The problem, then, lies in our premises, specifically, in our premise that religions actually have a nit to say about the nature of reality. Since assuming that they do leads to a contradiction, we are forced to conclude that they don’t. Religions are, in reality, little more than convenient cultural packages, easy-to-transmit memeplexes that predominate in the world not because they have any veracity to them, but because they are finely-tuned to convince people that they do. The real reason a Christian, a Muslim, a Hindu, and a Buddhist can’t totally agree on the nature of cosmic reality is because their beliefs each spring from different cultural backgrounds, and asking a person to decide what religious cultural background is the most “correct” or what elements of each background are most “correct” is analogous to asking a goth and a teen-bopper to reach a consensus as to the one, true pop star. It isn’t possible, and there isn’t even an imperative that we reach such a consensus.
When religions are recognized as such – as the cultural memeplexes they are – the field is then clear to set to the tasks of formulating ethical systems that are appropriate for a diverse national and world society. When a religious conservative riles on about codifying some religious doctrine in secular law – whether it be in anti-abortion rights laws, laws enforcing sexual orientation discrimination, or the imposition of Sharia law – it should be recognized that their motivation is fundamentally cultural and not, as they claim, divine, meaning that their desire to impose cultural norms upon other cultures amounts to no more than arbitrary and blatant discrimination.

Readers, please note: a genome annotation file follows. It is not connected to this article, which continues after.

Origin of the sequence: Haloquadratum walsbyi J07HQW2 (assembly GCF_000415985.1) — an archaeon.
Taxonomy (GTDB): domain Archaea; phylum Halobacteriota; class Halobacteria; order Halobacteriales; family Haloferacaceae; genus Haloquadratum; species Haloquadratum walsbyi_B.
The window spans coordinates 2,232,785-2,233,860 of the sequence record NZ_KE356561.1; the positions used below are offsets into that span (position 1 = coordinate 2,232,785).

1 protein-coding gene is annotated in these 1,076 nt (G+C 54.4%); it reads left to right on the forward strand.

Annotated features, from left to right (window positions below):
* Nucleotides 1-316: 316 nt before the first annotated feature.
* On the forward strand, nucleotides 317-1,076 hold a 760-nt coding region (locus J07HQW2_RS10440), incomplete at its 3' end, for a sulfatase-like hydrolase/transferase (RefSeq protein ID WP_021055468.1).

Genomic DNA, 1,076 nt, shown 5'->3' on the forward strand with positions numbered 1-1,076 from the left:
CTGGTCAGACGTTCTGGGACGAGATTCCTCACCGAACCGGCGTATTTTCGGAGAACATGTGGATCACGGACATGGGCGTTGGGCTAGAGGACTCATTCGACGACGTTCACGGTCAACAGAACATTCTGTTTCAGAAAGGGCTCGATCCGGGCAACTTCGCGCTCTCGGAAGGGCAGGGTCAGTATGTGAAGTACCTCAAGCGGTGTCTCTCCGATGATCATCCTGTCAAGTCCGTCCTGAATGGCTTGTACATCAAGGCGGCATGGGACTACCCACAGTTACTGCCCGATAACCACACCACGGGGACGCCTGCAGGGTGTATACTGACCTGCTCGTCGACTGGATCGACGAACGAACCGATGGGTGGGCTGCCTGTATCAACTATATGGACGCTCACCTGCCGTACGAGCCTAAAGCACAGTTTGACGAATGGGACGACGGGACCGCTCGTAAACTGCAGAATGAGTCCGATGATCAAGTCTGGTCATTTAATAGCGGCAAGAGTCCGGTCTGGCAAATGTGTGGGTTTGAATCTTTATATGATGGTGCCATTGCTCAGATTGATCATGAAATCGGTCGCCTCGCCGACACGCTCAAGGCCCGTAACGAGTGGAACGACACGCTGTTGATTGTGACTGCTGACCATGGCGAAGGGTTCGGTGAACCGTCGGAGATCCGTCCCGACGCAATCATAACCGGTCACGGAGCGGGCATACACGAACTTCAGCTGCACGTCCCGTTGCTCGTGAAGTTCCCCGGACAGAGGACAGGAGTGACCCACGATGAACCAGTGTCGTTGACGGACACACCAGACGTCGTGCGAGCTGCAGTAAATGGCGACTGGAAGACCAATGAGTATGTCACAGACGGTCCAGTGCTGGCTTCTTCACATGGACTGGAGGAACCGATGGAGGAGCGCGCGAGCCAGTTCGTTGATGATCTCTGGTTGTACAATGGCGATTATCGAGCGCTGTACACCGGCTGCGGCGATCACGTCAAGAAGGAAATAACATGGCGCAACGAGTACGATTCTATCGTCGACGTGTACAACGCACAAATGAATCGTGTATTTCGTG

Having recognized religious debates in the public sector as such, we can then re-approach the contested cultural issues and ask, from a pragmatic and more reasoned ethical standpoint, if there is some legitimate philosophical reason to accept a given culture’s view on the issue. A reasoned and thorough review of fetal development might convince a majority of individuals to conclude that abortion after viability is, indeed, wrong, without having to stoop to religious rhetoric; similarly, they might realize that allowing homosexual couples to marry and to adopt is actually in the better interest of a family-oriented society than keeping them legally separated, since it helps establish a safe and stable atmosphere within which homes can be built and children can be raised. The notion that religion is tied up with absolute truth obfuscates contemporary discussions of these issues, and renders the public battles over them “wars,” where one side must attempt to outwit and overpower the other, a clash of cultures, not of ideological merit.
And that, I suppose, is the larger atheist’s dilemma. How does one interact respectfully with a world that actively believes in abject fallacy?